[Date Prev][Date Next][Thread Prev][Thread Next][Date Index][Thread Index][Subject Index][Author Index]

RE: Ceratops (was RE: Pterosaur diversity (was: Re: Waimanu))

Mickey Mortimer wrote:

Well, not so fast. Horn core size isn't necessarily the only character which can be evaluated for Ceratops.

_Ceratops montanus_ is known from a pair of horn cores and an occipital condyle. That's not much to go by. If anyone can glean some more characters other than "big horn cores" from the type material then I haven't heard.

Perhaps other skull roof or occipital characters can distinguish ceratopsids from more basal taxa, or centrosaurines from chasmosaurines.

I think you may have misinterpreted what I meant. What I was trying to say is that large brow horns are not exclusive to chasmosaurines, so using this character *alone* to refer a specimen to this group is a bad idea.

In fact, Ryan's thesis finds that his unpublished taxon is extremely similar with Ceratops and from equivalent beds. I wouldn't be surprised if they were synonymous, though Ceratops' holotype is not as obviously diagnostic.

Is this the new ceratopsian from Milk River?

If this new taxon is not a chasmosaurine, but is potentially the same as _Ceratops_, then we cannot assume that _Ceratops_ is a chasmosaurine. This undermines Sereno's argument that Chasmosaurinae should be renamed Ceratopsinae.

True, but again we have other characters to consider (e.g. neural arch placement). I don't think anyone doubts Titanosaurus is a titanosaurid (in the sense of being more closely related to Saltasaurus than Andesaurus; not a phylogenetic definition, but you get the clade I mean). I'd agree with Salgado. There's nothing in the ICZN saying family names shouldn't be based on nomina dubia.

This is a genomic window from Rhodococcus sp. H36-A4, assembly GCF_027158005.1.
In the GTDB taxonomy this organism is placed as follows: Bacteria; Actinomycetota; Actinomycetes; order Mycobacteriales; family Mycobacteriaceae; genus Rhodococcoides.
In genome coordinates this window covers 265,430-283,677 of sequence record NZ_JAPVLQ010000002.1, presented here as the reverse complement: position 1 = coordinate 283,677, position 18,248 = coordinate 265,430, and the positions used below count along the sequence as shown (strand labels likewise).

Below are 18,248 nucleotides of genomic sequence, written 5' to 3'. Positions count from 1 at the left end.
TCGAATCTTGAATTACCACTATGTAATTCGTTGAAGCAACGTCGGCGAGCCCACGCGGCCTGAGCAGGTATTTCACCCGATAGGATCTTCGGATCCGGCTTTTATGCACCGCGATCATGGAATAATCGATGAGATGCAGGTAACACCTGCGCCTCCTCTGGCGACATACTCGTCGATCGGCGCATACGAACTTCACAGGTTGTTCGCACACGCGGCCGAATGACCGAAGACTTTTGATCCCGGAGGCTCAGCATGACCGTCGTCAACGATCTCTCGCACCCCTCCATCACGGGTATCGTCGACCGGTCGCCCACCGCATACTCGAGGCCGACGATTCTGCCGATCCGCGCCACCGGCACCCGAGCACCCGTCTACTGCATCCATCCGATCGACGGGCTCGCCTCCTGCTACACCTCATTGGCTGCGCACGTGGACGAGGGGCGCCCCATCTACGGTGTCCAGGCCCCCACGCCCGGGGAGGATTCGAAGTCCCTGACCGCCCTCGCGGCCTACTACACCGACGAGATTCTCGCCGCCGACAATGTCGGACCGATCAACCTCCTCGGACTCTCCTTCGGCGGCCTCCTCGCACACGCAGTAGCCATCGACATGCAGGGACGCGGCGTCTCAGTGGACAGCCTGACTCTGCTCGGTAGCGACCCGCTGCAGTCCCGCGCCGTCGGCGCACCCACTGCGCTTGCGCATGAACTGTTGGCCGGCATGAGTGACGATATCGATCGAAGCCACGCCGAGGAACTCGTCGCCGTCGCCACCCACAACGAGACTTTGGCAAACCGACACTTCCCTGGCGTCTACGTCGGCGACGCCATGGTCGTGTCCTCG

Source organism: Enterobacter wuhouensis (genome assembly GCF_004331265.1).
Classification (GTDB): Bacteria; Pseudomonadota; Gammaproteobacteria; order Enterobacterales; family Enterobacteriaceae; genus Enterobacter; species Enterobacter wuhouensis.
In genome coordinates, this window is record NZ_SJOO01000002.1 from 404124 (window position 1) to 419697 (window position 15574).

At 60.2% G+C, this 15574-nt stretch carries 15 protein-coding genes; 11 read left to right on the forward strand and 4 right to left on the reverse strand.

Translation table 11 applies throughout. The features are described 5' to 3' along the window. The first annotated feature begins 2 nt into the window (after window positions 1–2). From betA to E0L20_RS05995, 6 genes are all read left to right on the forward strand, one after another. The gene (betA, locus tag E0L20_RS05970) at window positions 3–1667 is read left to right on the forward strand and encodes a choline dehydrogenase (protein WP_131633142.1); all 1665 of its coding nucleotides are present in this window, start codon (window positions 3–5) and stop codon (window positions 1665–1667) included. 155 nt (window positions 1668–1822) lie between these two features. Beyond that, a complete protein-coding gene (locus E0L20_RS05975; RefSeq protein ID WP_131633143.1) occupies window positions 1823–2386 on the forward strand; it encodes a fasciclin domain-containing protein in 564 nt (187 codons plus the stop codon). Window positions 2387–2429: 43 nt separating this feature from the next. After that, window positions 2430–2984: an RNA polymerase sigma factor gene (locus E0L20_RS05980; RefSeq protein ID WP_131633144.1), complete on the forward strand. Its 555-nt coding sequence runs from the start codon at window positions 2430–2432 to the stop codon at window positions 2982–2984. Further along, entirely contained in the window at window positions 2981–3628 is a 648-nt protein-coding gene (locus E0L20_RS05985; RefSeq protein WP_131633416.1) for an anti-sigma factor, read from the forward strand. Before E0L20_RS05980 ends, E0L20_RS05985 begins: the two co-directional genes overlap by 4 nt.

Yeah, _Titanosaurus_ is probably a titanosaurid under those terms. However, there is no guarantee that this will always remain so. For example, new sauropod material may convince us that procoelous mid-caudals and forward-sitting neural arches evolved more than once, and so have a wider distribution than we previously thought.

Using just one or two characters to refer a taxon to a group (e.g., _Titanosaurus_ to Titanosauridae, _Ceratops_ to Ceratopsidae) reminds me of the old "key characters" rationale for classification. This is the same rationale that phylogenetic taxonomy tries to avoid, by using as many characters as possible to ascertain relationships.

Salgado subdivides Titanosauridae into two subfamilies: Epachthosaurinae and Saltasaurinae. So, he doesn't even use Titanosaurinae. That shows you what little faith he has in the genus _Titanosaurus_. By contrast, the advantage of using a certain genus as BOTH the name-giver and the internal specifier for a clade is that the taxon's inclusion in the clade is guaranteed. This is the advantage that Saltasauridae has over Titanosauridae.

To play devil's advocate, both Ceratops and Titanosaurus were very distinctive when they were first found. It's only with hindsight that we know strongly procoelous caudals and large brow horns have wide distributions.

I agree. It is not the fault of either the _Ceratops_ or _Titanosaurus_ type material that their significance was eclipsed by later discoveries. But if we want stability in phylogenetic usage, then we should be anchoring our clades in the genera that we name them after. (This only applies to family-level clades.) And if a certain taxon is too poorly-known to be used as a specifier, then we should name the clade after a taxon that can be used as a specifier.